Greece's Defense Minister Panos Kammenos
has said his country's exit from the eurozone could be followed by Italy, Spain
and even Germany.
Kammenos' interview comes amid lack of progress in Greece's bailout plan.
Panos Kammenos, Greece's defense
minister, spoke to German newspaper "Bild" on Saturday, saying his
country's leaving the euro could precede an exit by Italy
and Spain, followed by Germany in the
"If Greece explodes, Spain
and Italy will be next and
then at some point, Germany.
We therefore need to find a way within the eurozone, but this way cannot be
that the Greeks keep on having to pay," Kammenos told Bild.
Chrysoloras and Marcus Bensasson Jan 26,
2015 9:42 AM GMT+0200
Minister-elect Alexis Tsipras set up a confrontation with his European peers as
he prepared to form a coalition dedicated to ending austerity, saying the era
of bowing to international demands for budget cuts is over.
issued the challenge to Greece’s euro-area partners after his Syriza party won
a historic victory in Sunday’s elections by harnessing a public backlash
against years of belt-tightening, job losses and hardship. Tsipras, who is two
seats shy of an absolute majority in Greece’s 300-seat chamber according to the
latest results from the Interior Ministry, said his priority “will be for Greece
and its people to regain their lost dignity.”
Gentle and Yuko Takeo Jan 26, 2015 8:53
U.S. equity-index futures slid and
Treasuries rallied as the euro fluctuated near a more-than 11-year low after
Greek voters handed victory to a party that’s pledged to renegotiate the terms
of an international bailout. Asian stocks dropped with crude oil and industrial
& Poor’s 500 Index futures sank 0.6 percent by 3:51 p.m. in Tokyo and the yield on
30-year Treasuries fell to a record. The 19-nation euro dropped to as low as
$1.1098, the lowest since September 2003, before gaining 0.1 percent. The MSCI
Asia Pacific Index (MXAP) lost 0.3 percent. U.S.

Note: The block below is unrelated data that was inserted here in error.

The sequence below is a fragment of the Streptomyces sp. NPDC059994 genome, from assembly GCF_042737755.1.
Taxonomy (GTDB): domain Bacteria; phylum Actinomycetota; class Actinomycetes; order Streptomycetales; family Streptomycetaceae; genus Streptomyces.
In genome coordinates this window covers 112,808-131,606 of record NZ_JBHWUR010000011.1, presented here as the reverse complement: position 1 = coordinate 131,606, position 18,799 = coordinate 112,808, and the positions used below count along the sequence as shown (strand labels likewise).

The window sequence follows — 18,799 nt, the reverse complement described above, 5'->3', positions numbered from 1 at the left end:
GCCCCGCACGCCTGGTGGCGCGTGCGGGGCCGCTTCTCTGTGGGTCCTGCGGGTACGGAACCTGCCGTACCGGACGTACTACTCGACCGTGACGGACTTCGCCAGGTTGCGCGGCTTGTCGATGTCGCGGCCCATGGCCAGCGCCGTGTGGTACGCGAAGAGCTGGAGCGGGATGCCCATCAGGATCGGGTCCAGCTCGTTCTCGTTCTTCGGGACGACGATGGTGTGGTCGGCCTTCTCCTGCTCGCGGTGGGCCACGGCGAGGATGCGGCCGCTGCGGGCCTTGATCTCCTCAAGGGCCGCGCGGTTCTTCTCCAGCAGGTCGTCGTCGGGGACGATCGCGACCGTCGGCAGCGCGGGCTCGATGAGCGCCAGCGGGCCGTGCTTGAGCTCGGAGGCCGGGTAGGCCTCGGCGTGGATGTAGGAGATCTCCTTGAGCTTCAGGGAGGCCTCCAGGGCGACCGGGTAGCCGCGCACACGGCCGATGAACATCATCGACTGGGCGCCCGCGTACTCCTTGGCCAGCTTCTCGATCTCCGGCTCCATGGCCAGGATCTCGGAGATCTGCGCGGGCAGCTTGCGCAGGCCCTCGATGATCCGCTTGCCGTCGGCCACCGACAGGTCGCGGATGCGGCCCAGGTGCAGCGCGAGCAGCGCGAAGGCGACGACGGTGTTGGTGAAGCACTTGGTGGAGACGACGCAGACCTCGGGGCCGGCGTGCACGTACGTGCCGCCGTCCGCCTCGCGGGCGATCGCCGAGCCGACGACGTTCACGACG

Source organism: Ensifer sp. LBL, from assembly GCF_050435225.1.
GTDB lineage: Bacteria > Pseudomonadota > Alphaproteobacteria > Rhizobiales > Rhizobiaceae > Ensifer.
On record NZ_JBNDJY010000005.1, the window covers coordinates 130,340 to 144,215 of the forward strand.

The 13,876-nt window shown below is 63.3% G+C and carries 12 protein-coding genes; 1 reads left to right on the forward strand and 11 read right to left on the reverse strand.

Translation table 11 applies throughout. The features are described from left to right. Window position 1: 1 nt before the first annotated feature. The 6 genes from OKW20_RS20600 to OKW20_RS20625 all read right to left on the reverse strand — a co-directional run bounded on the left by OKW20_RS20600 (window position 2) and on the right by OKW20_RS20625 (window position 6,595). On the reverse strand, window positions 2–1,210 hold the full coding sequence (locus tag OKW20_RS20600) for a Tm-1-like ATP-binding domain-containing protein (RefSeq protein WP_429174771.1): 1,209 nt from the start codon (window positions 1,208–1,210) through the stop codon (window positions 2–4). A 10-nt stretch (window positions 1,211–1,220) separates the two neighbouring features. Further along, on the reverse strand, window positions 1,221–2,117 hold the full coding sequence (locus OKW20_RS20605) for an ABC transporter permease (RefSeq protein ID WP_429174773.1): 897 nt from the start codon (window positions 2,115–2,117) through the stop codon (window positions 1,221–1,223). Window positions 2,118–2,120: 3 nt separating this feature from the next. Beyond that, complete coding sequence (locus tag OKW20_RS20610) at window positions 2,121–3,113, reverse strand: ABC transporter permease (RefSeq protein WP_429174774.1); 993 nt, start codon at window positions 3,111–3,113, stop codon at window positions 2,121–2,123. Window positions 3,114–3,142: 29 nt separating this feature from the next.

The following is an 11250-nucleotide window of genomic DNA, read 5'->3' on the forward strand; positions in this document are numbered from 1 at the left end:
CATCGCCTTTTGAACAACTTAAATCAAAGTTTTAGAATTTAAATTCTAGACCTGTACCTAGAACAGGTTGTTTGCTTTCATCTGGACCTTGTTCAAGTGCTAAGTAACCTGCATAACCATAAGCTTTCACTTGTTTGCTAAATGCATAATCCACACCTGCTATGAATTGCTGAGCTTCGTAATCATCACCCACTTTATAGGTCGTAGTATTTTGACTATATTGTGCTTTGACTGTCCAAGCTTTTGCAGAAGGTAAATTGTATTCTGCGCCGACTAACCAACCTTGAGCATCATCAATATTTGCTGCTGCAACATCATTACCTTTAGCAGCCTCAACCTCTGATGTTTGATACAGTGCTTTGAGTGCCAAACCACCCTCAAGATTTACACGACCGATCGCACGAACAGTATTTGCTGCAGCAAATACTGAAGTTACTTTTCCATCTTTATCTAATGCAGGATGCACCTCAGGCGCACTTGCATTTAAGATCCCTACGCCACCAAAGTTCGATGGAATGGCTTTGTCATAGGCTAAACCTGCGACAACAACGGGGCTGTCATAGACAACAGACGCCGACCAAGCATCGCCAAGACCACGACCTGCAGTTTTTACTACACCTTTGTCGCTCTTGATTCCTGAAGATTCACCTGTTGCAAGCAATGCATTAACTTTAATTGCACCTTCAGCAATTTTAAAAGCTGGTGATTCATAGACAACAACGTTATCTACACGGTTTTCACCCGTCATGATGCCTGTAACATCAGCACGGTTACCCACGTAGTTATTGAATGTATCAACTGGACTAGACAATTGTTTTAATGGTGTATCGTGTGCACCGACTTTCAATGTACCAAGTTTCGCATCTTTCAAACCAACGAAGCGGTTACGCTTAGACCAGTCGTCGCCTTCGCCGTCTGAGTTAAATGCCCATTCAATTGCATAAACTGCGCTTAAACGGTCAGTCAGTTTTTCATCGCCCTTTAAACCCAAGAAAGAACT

crude declined 1.6 percent and nickel slid 2.2 percent in London. China’s yuan headed for its biggest
two-day drop since 2008 versus the dollar.
Greeks voted on Sunday in an election expected to bring to power the radical
leftist Syriza party, which has pledged to take on international lenders and
roll back painful austerity measures imposed during years of economic crisis.
huge upset, Syriza, which has led opinion polls for months, will be the biggest
party and aims to form the first euro zone government openly committed to
cancelling the austerity terms of its EU and IMF-backed bailout program.
After the surprises from central banks which rocked markets at the start of the
year, the U.S. Federal Reserve will be watched as closely as ever this week to
see that it doesn't stray from its own policy path.
atmosphere will already be tense as the fallout from Sunday's snap election in Greece settles
and concern has grown in some quarters that central banks, which played such a
big part in guiding economies through the financial crisis, are becoming less
(AFP) - Greece
votes Sunday in a snap general election that could bring the radical left
Syriza party to power and pose the most severe challenge yet to austerity
policies in struggling eurozone countries.
Syriza and their 40-year-old leader Alexis Tsipras would represent a leap into
the unknown, but many Greeks appear prepared to take a chance after years of
Greece’s elections on Sunday take place